BOOK REVIEW / The art of coarse litrutshire: Natasha Walter on the addictive and unhealthy habits indulged in Jilly Cooper's new story of lust and misery. 'The Man who made Husbands Jealous' - Jilly Cooper: Bantam, 15.99 pounds
Our hero, Lysander, we learn in the first paragraph, is 'heart-stoppingly handsome, wildly affectionate, with a wall-to-wall smile that withered women'. The huge (nearly 600 pages) meal Cooper offers of this bland, frothy gunk is sickening, tedious - and addictive. Over the first few pages, the door clangs shut on a tiny world: bitchy, prejudiced, its parameters of taste drawn from fashion, interior decoration and soft porn magazines, its characters from a range of tabloid figures. At its best, entering that kind of closed environment can enable a cathartic reach into various secret, funny obsessions. But this is a very different experience, in which the closeness is swiftly transformed into a painful claustrophobia.
The plot, such as it is, revolves around that heart-stoppingly handsome chap, Lysander Hawksley, a puppyish boy who looks like a heartbreaker, but is in fact a saddie still searching desperately for a mother. Employed by various hard-done by women as an escort/gigolo/personal fitness trainer, Lysander always brings their erring husbands panting back in jealousy, until he finally captures the heart of the Cinderella of the bunch, in whom he knows he will have a mother for life.
It sounds all very sweet and silly, but it's not. Although the original plan may have conveyed a lightweight escapism, Cooper has much more important subjects than the mere getting of a happy ending. The key-note of the book is embarrassment, particularly the embarrassment of women, who are let down always, at every turn, by their bodies. Chauvinists who open this book will be relieved to find there is no such thing as a confident female.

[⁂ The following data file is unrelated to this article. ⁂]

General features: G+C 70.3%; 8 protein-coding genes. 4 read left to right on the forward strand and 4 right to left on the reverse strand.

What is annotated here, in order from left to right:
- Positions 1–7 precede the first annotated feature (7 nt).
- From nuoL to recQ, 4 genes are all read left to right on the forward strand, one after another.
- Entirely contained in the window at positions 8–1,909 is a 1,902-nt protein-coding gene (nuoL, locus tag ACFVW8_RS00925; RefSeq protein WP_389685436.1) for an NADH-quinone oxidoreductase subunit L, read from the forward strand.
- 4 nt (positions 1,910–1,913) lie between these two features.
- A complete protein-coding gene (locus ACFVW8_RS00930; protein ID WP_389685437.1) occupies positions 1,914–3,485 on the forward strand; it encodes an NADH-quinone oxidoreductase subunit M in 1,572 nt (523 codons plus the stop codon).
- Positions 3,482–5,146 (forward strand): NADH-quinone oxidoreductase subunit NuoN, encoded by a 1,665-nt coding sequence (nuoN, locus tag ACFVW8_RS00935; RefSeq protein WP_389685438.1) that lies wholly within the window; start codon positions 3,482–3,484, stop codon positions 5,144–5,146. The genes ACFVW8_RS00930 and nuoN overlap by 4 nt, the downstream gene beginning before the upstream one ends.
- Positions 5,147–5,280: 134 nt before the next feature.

The first, exquisite woman Lysander consoles, with her 'Tio Pepe' eyes and long, brown legs, confesses to him that her husband hates her for being too thin, 'like an ironing board with two buttons sewn on to tell you which the front is', and needs persuading to reveal her small breasts. The second, on the other hand, being a little larger, must be put through a punishing regime of cross-country runs and clear soup, laxatives and kiwi fruits, before she gets down to eight stone and beds Lysander (this time, afraid of revealing her stretchmarks), or wins back her husband. The third, being a little older, loves her fling with Lysander (although this time she's terrified that her internal muscles won't be tight enough) until she goes to a party with him and looks in the mirror to see 'beside that smooth fresh face, she looked like a raddled old tart of 100. Her heavy make-up sank into the lines round her mouth, and emphasised the weary red-veined eyes, and when she rubbed away a blob of mascara, the skin stayed pleated.'